[Beowulf] How to configure a cluster network

Peter St. John peter.st.john at gmail.com
Fri Jul 25 12:24:55 EDT 2008


I imagine a hybrid topology of certain sized subclusters connected
internally with a right topology for their size, and the subclusters
connected to each other with some other topology, etc. The way cores on a
chip are connected is different obviously from the way chips on a board, or
boards on a backplane, or boxes to routers, or routers to metarouters...and
I need hybrid-ness so that the optimization/self-reconfiguring algorithm can
do something with its platform.

So maybe just some scale component or subcluster would be hypercube, some
FNN, some tree, I don't know. I want enough wires with enough nodes so that
my application can tell **me** what topology works best for a compuational
category of applications.

Peter

On 7/25/08, Lawrence Stewart <larry.stewart at sicortex.com> wrote:
>
> Mark Hahn wrote:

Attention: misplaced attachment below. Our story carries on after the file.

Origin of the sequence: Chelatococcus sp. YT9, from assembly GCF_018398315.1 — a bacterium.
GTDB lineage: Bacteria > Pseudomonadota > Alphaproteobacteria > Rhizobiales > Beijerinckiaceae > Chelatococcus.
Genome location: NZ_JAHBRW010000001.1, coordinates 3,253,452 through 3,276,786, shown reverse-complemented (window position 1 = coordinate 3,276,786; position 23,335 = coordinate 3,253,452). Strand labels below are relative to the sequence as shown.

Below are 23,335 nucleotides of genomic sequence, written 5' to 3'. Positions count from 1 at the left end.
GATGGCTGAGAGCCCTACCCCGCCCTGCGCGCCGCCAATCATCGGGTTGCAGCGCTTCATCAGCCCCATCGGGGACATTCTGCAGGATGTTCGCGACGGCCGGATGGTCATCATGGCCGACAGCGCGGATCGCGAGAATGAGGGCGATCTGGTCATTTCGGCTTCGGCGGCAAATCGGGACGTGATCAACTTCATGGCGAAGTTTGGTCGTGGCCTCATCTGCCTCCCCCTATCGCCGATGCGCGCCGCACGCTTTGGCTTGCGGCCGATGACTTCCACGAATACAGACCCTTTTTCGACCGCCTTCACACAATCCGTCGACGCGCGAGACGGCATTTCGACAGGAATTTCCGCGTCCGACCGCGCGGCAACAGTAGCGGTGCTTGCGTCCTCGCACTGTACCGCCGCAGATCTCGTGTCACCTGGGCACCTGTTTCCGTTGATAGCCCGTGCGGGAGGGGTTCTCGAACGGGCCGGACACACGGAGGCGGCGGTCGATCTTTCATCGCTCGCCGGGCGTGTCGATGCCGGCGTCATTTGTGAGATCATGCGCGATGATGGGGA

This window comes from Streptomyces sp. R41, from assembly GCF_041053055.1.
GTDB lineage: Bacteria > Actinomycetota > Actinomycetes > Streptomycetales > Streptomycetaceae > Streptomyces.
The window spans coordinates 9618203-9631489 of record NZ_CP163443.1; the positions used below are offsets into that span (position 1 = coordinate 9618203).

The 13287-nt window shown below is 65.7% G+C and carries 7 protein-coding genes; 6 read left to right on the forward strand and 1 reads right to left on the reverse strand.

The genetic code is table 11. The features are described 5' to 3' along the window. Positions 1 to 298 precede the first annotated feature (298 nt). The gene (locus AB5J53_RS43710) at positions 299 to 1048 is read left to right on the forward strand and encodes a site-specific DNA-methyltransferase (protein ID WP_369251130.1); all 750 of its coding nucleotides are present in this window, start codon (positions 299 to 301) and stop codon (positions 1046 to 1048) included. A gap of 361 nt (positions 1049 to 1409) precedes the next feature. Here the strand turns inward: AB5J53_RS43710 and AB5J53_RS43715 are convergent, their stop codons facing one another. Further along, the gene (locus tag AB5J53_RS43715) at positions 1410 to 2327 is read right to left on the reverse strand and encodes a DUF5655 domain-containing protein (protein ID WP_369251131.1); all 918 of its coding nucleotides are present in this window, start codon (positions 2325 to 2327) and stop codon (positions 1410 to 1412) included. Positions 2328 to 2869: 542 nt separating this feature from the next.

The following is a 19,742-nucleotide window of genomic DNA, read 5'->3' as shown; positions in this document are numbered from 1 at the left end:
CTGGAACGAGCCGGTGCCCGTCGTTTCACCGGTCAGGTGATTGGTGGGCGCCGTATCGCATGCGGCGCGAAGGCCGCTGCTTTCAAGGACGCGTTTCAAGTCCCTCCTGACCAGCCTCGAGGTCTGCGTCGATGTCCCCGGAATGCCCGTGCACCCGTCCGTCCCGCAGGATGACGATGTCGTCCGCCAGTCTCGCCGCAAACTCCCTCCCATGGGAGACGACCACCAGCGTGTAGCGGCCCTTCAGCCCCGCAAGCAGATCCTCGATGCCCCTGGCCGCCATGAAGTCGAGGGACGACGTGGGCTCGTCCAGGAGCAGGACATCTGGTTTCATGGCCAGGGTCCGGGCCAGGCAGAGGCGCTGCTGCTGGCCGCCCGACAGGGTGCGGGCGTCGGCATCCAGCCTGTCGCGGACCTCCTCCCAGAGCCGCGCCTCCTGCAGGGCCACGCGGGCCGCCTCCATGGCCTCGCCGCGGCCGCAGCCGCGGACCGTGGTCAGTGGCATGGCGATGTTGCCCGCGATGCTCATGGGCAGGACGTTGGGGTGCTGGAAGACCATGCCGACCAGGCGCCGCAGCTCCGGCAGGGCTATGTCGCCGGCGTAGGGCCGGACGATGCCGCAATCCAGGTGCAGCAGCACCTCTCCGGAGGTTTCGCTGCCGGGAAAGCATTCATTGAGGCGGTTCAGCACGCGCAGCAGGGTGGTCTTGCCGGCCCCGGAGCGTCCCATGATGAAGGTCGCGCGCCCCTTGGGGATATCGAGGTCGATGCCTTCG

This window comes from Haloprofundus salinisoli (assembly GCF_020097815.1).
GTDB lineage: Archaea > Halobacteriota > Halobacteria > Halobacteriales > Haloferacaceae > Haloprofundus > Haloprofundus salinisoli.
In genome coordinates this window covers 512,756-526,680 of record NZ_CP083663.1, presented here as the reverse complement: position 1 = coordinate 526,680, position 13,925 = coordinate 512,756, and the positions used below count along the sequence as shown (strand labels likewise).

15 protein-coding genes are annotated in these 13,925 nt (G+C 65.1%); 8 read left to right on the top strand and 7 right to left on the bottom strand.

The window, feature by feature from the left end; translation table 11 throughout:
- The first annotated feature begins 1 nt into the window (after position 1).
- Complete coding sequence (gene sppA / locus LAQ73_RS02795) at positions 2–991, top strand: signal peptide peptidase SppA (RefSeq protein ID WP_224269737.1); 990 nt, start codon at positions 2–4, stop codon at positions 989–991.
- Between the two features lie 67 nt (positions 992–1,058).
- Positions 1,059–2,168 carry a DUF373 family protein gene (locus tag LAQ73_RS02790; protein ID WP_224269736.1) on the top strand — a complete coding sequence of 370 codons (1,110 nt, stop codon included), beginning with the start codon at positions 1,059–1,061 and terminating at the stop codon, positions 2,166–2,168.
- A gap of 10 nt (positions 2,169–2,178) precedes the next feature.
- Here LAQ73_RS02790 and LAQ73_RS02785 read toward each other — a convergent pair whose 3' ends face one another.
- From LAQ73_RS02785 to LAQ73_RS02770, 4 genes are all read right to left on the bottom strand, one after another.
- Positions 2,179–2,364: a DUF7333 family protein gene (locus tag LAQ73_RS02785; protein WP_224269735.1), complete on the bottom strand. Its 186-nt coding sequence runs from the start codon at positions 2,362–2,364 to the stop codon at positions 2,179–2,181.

> >> It is my sacred duty to rescue hypercube topology. Cool Preceeds
> >> Coolant :-)
> >
> > I agree HC's are cool, but I think they fit only a narrow ecosystem:
> > where you don't mind lots of potentially long wires, since higher
> > dimensional
> > fabrics are kind of messy in our low-dimensional universe.  also, HC's
> > assume intelligent routing on the vertices, so you've got to make the
> > routing overhead low relative to the physical hop latency.
> >
> > it does seem like there is some convergence to using rings onchip,
> > fully connected graphs within a node and fat trees inter-node.
> > one unifying factor is that these are all point-to-point topologies...
>
> Hypercubes give log diameter, which is good, but when you grow the machine
> you have to add more ports to each node, which is not so good once you run
> out of pins.
>
> Other topologies, such as Kautz and deBruijn graphs, give log diameter
> as well,
> but with a fixed number of ports per node, so you can put the node on
> one chip
> and still build systems of greater or lesser size without having to respin.
>
> You can route arbitrary size Kautz graphs on a
> fixed number of layers, so when these somewhat wacky topologies
> go on chip you can still route it on N metal layers.
>
> The point about long wires is well taken, but I think it is the price of
> low diameter.
>
>
> --
> -Larry / Sector IX
>
>
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